Ars Technica recently published a 15-year retrospective on the venerable Winamp multimedia player, prompting bouts of nostalgia and revelations of “Huh? That program is still around?” from many readers. I was among them.
I remember first using Winamp in 1997. I remember finding a few of these new files called MP3s online and being able to play the first 20 seconds using the official Fraunhofer Windows player– full playback required the fully licensed version. Then I searched for another player and came up with Winamp. The first version I ever used was v1.05 in the summer of 1997. I remember checking the website often for updates and trying out every single one. I can’t imagine doing that nowadays– programs need to auto-update themselves (which Winamp probably does now; I can’t recall the last time I used the program).
The last time Winamp came up on my radar was early in 2003 when a new version came with support for a custom, proprietary multimedia audio/video format called Nullsoft Video (NSV). I remember the timeframe because the date is indicated in the earliest revision of my NSV spec document (back when I was maintaining such docs in a series of plaintext files). This was cobbled together from details I and others in the open source multimedia community sorted out from sample files. It was missing quite a few details, though.
Then, Winamp founder Justin Frankel — introduced through a colleague on the xine team — emailed me his official NSV format and told me I was free to incorporate details into my document just as long as it wasn’t obvious that I had the official spec. This put me in an obnoxious position of trying to incorporate details which would have been very difficult to reverse engineer without the official doc. I think I coped with the situation by never really getting around to updating my doc in any meaningful way. Then, one day, the official spec was released to the world anyway, and it is now mirrored here at multimedia.cx.
I don’t think the format ever really caught on in any meaningful way, so not a big deal. (Anytime I say that about a format, I always learn it saw huge adoption is some small but vocal community.)
What’s Wrong With This Picture?
What I really wanted to discuss in this post was the matter of graphical user interfaces and how they have changed in the last 15 years.
I still remember when I first downloaded Winamp v1.05 and tried it on my Windows machine at the time. Indignantly, the first thought I had was, “What makes this program think it’s so special that it’s allowed to violate the user interface conventions put forth by the rest of the desktop?” All of the Windows programs followed a standard set of user interface patterns and had a consistent look and feel… and then Winamp came along and felt it could violate all those conventions.
I guess I let the program get away with it because it was either that or only play 20-second clips from the unregistered Fraunhofer player. Though incredibly sterile by comparison, the Fraunhofer player, it should be noted, followed Windows UI guidelines to the letter.
As the summer of 1997 progressed and more Winamp versions were released, eventually one came out (I think it was v1.6 or so) that supported skins. I was excited because there was a skin that made the program look like a proper Windows program– at least if you used the default Windows color scheme, and had all of your fonts a certain type and size.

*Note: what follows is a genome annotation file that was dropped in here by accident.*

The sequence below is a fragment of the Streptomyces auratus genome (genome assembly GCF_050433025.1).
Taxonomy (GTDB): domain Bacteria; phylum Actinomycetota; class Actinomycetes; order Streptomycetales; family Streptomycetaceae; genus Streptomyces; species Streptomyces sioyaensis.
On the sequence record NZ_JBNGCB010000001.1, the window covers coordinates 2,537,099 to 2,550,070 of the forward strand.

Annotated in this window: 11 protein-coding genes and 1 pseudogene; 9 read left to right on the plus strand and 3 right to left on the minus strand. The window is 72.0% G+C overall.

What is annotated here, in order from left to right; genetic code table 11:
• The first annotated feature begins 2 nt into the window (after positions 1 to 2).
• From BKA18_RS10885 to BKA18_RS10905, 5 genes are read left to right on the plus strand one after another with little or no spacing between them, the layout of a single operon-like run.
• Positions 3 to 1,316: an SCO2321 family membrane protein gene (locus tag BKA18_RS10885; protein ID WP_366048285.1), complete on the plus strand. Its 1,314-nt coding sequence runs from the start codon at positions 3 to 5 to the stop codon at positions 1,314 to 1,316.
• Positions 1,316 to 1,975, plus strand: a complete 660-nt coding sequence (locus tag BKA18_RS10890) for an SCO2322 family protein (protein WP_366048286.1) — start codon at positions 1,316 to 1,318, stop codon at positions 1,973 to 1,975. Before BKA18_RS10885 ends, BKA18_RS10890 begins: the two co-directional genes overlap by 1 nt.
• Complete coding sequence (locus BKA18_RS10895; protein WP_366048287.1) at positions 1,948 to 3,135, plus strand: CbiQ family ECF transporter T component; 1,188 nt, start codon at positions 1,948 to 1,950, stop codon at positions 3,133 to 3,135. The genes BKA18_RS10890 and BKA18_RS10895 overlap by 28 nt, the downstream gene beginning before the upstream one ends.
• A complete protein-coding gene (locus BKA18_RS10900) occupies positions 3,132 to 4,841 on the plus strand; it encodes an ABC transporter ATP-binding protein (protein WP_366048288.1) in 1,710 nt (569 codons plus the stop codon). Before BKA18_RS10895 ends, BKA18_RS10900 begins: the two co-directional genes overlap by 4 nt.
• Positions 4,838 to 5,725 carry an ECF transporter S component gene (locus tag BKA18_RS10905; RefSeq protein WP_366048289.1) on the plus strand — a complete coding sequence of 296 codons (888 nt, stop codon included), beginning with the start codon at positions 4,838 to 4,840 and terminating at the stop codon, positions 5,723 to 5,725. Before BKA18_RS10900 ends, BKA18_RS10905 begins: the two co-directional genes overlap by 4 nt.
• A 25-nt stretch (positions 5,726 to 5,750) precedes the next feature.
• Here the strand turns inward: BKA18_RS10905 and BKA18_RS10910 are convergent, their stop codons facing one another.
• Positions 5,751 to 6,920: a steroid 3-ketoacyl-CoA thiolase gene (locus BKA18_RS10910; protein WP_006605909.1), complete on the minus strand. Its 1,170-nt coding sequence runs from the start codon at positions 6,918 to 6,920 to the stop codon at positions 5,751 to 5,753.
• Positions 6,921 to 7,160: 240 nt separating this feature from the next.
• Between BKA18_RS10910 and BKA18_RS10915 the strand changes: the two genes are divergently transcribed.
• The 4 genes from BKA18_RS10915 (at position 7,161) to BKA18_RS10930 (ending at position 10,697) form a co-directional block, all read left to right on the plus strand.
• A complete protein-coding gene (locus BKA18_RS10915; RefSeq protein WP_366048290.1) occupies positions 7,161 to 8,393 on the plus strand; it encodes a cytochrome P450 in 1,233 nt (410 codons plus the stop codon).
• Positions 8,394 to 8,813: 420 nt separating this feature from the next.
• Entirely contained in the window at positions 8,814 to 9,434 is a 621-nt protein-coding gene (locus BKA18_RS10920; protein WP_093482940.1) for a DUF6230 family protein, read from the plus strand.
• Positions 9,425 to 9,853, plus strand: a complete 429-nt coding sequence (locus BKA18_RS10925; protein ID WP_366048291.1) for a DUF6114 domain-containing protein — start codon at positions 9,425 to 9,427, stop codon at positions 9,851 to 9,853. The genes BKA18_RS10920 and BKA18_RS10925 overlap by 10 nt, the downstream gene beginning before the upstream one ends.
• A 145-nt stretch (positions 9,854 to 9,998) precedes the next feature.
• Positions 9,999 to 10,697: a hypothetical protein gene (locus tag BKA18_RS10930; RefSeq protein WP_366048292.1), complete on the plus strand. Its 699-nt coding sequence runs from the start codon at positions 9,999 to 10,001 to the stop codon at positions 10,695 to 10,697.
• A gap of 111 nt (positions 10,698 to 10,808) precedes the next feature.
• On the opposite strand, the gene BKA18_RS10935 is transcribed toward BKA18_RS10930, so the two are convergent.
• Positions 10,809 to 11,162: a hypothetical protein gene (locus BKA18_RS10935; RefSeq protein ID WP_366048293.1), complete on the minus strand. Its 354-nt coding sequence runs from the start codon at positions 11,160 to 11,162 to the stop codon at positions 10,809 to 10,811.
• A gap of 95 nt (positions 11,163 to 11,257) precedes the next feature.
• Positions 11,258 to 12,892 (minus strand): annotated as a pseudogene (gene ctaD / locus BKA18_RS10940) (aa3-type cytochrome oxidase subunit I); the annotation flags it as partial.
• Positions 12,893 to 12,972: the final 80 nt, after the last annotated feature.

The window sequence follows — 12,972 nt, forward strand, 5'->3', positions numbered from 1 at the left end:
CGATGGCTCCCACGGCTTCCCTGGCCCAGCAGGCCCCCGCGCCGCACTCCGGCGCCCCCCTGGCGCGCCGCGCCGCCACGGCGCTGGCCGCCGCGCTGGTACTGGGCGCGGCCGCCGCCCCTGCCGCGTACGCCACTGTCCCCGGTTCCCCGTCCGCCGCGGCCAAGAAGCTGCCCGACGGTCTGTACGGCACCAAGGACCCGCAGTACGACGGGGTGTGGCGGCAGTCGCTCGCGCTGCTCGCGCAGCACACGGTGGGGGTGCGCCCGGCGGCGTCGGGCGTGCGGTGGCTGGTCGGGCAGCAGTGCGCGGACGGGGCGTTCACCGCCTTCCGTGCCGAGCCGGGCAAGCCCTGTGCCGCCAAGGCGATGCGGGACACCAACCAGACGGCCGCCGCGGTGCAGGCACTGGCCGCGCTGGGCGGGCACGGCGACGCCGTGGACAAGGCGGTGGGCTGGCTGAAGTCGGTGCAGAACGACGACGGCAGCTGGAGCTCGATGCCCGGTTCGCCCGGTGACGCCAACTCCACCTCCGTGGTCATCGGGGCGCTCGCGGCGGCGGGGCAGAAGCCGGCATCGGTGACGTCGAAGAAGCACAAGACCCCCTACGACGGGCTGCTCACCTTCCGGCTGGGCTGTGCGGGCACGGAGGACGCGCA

Skins were implemented by packaging together a set of BMP images to overlay on various UI elements. I immediately saw a number of shortcomings with this skinning approach. A big one was UI lock-in. Ironically, if you skin an app and wish to maintain backwards compatibility with the thousands of skins selflessly authored by your vibrant community (seriously, I couldn’t believe how prolific these things were), then you were effectively locked into the primary UI. Forget about adding a new button anywhere.
Another big problem was resolution-independence. Basing your UI on static bitmaps doesn’t scale well with various resolutions. Winamp had its normal mode and it also had double-sized mode.
Skins proliferated among many types of programs in the late 1990s. I always treasured this Suck.com (remember them? that’s a whole other nostalgia trip) essay from April, 2000 entitled Skin Cancer. Still, Winamp was basically the standard, and the best, and I put away my righteous nerd rage and even dug through the vast troves of skins. I remember settling on SwankAMP for a good part of 1998, probably due to the neo-swing revival at the time.
Then again, if Winamp irked me, imagine my reaction when I was first exposed to the Sonique Music Player in 1998:
The New UI Order
Upon reflection, I realize now that I had a really myopic view of what a computer GUI should be. I thought the GUIs were necessarily supposed to follow the WIMP (windows, icons, menus, pointer) paradigm and couldn’t conceive of anything different. For a long time, I couldn’t envision a useful GUI on a small device (like a phone) because WIMP didn’t fit well on such a small interface (even though I saw various ill-fated attempts to make it work). This thinking seriously crippled me when I was trying to craft a GUI for a custom console media player I was developing as a hobby many years ago.
I’m looking around at what I have open on my Windows 7 desktop right now. Google Chrome browser, Apple iTunes, Adobe Photoshop Elements, and VMware Player are 4 programs which all seem to have their own skins. Maybe Winamp doesn’t look so out of place these days.